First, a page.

What to do for tibial plafond fractures?

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Tibial plafond fractures develop at the end of the shin bone and involves the ankle joint. Similar with the plateau fractures, these injuries develop close to the joint and should be managed by taking into consideration the cartilage surface of the ankle joint.

When it comes to tibial plafond fractures, they occur right above the ankle joint and includes the essential cartilage surface of the ankle. Another significant factor that should be considered is the soft tissue around the ankle region. Despite proper treatment, there are both short and long-term complications of the ankle joint functionality. Individuals who ends up this type of fracture face a higher risk for developing accelerated ankle arthritis.

Close look on tissues surrounding the ankle

Due to the limited amount of skin and muscle surrounding the ankle joint, severe cases of tibial plafond fractures can be difficult. In case the soft tissues are significantly swollen and impaired, surgery is not possible via these damaged tissues. In such circumstances, definitive surgery might be delayed until the inflammation subsides and the condition improves.

Tibial plafond fractures
When it comes to tibial plafond fractures, they occur right above the ankle joint and includes the essential cartilage surface of the ankle.

Even though the soft tissue is healing, the broken bone and ankle joint should be immobilized. This is possible with a splint, cast or external fixator. An external fixator is a mechanism applied via surgery around the soft tissues that are engorged and injured. This fortifies the bone both above and below the fracture while avoiding the soft tissue that entails healing. The advantage of an external fixator is holding the bones in a rigid manner and enables the surgeon to monitor the healing process.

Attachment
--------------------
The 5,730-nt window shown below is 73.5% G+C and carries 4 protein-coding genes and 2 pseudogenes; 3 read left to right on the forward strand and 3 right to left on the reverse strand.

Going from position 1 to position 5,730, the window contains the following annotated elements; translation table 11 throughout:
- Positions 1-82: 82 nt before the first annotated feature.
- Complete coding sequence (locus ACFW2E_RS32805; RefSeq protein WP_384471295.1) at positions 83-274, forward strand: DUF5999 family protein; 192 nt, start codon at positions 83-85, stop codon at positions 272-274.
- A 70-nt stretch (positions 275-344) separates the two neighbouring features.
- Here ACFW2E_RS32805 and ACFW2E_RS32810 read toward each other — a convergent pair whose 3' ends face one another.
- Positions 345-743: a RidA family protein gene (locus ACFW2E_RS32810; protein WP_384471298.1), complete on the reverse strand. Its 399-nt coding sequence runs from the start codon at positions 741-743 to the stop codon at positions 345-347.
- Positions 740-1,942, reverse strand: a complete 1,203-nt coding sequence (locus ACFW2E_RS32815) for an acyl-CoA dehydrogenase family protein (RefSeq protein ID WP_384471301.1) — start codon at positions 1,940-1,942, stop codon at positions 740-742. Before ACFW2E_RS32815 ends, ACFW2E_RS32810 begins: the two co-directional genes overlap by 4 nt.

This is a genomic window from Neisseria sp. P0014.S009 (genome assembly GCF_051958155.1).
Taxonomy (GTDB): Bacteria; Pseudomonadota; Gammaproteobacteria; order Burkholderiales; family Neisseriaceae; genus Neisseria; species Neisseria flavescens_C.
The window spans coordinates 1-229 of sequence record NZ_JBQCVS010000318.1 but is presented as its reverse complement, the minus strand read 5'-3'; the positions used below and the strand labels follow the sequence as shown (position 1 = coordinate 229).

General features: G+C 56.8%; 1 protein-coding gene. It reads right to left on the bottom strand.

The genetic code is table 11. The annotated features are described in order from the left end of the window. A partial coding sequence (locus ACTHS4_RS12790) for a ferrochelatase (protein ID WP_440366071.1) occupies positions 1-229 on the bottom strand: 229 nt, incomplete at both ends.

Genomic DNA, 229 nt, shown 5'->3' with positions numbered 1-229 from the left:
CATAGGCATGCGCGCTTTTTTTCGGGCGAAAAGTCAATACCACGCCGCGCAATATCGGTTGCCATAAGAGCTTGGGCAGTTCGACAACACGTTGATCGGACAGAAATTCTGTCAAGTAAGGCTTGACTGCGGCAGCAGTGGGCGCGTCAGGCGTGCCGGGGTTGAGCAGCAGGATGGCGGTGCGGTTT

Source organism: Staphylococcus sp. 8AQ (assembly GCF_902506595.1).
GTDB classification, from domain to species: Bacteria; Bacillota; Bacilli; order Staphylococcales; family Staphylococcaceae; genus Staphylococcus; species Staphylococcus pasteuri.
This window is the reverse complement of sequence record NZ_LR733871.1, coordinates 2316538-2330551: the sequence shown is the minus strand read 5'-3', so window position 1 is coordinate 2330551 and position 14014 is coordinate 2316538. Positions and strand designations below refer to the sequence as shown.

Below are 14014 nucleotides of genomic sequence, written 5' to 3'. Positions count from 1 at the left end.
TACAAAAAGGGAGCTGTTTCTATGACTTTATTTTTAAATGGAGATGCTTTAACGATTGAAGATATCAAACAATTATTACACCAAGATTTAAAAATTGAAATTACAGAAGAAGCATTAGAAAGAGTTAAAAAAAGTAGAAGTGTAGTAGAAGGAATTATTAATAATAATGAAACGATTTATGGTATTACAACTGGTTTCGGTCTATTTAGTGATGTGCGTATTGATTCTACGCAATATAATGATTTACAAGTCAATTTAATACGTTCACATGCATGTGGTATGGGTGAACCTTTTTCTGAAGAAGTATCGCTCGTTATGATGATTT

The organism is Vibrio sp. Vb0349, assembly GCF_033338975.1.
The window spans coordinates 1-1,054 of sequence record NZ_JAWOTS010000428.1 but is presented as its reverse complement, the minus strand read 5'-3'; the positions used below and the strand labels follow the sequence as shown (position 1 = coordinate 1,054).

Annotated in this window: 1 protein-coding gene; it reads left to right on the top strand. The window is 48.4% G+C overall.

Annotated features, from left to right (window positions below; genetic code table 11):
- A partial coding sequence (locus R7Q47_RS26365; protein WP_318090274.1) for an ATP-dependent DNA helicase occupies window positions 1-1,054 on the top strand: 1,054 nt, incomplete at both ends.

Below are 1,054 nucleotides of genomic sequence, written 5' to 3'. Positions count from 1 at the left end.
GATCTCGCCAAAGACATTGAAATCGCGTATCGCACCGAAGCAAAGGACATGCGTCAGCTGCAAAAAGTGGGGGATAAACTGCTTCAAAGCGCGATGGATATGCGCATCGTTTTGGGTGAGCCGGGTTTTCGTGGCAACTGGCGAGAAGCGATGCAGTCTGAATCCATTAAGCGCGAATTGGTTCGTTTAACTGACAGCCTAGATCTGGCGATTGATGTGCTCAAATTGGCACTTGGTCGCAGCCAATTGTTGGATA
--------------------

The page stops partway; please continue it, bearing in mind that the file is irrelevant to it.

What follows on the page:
Once the soft tissues allow definitive treatment, there are various treatment options available in treating tibial plafond fracture.


Casting is utilized among those who have minimally displaced fractured fragments. The application of a cast might be favored among those who endured significant soft tissue injury when surgery might not be a possible option.

External fixation

External fixation is utilized for fixation of fractures that sustained significant soft tissue damage. These include open fractures or cases in which the swelling will not allow the doctor to create incisions in the tissue. The external fixators can either be utilized momentarily until the condition of the soft tissue improves or for final treatment of the fracture.

Limited internal fixation

When it comes to limited internal fixation, it became a popular choice for individuals who can benefit from surgery but have soft tissue issues for surgery. In such cases, small-sized incisions are utilized to secure the fractured fragments. The treatment is augmented with a cast or external fixator. This form of treatment bridges the space between the more and less invasive treatment measures.

Internal fixation

Internal fixation of tibial plafond fractures will enable efficient restoration of the alignment of the fractured fragments. It is sad to note that even with the bony fragments properly lined up, ankle arthritis can develop after these fractures.

Ankle fusion

Ankle fusion is usually reserved for severe cases of fractures that have limited hope of restoring full functionality of the ankle. The advantage of an ankle fusion can provide a stable walking platform that causes minimal pain.

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